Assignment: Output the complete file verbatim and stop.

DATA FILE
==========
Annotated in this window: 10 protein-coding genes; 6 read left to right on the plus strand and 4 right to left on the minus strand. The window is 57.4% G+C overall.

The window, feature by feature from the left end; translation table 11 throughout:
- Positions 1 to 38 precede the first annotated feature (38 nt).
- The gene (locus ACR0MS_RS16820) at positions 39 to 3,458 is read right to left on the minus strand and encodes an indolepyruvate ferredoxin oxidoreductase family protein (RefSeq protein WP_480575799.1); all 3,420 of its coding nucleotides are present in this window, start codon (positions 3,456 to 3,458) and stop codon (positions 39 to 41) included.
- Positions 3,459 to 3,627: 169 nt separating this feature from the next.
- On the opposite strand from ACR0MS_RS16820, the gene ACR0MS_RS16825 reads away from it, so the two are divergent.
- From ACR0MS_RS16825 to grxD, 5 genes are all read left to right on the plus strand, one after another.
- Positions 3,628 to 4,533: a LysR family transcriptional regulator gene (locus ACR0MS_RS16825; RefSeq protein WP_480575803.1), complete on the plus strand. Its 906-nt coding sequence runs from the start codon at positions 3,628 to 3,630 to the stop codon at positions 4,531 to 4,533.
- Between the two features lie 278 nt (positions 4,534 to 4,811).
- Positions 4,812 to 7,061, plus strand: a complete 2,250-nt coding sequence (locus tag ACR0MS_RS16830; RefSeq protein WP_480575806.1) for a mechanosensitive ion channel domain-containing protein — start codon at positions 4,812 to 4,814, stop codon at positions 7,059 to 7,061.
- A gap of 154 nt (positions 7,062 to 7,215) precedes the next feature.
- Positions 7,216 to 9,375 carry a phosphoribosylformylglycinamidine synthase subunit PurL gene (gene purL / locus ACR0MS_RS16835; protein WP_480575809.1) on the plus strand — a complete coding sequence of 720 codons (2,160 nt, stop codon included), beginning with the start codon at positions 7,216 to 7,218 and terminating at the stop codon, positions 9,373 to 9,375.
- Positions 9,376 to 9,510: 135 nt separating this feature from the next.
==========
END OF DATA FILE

Annotated in this window: 10 protein-coding genes; 6 read left to right on the plus strand and 4 right to left on the minus strand. The window is 57.4% G+C overall.

The window, feature by feature from the left end; translation table 11 throughout:
- Positions 1 to 38 precede the first annotated feature (38 nt).
- The gene (locus ACR0MS_RS16820) at positions 39 to 3,458 is read right to left on the minus strand and encodes an indolepyruvate ferredoxin oxidoreductase family protein (RefSeq protein WP_480575799.1); all 3,420 of its coding nucleotides are present in this window, start codon (positions 3,456 to 3,458) and stop codon (positions 39 to 41) included.
- Positions 3,459 to 3,627: 169 nt separating this feature from the next.
- On the opposite strand from ACR0MS_RS16820, the gene ACR0MS_RS16825 reads away from it, so the two are divergent.
- From ACR0MS_RS16825 to grxD, 5 genes are all read left to right on the plus strand, one after another.
- Positions 3,628 to 4,533: a LysR family transcriptional regulator gene (locus ACR0MS_RS16825; RefSeq protein WP_480575803.1), complete on the plus strand. Its 906-nt coding sequence runs from the start codon at positions 3,628 to 3,630 to the stop codon at positions 4,531 to 4,533.
- Between the two features lie 278 nt (positions 4,534 to 4,811).
- Positions 4,812 to 7,061, plus strand: a complete 2,250-nt coding sequence (locus tag ACR0MS_RS16830; RefSeq protein WP_480575806.1) for a mechanosensitive ion channel domain-containing protein — start codon at positions 4,812 to 4,814, stop codon at positions 7,059 to 7,061.
- A gap of 154 nt (positions 7,062 to 7,215) precedes the next feature.
- Positions 7,216 to 9,375 carry a phosphoribosylformylglycinamidine synthase subunit PurL gene (gene purL / locus ACR0MS_RS16835; protein WP_480575809.1) on the plus strand — a complete coding sequence of 720 codons (2,160 nt, stop codon included), beginning with the start codon at positions 7,216 to 7,218 and terminating at the stop codon, positions 9,373 to 9,375.
- Positions 9,376 to 9,510: 135 nt separating this feature from the next.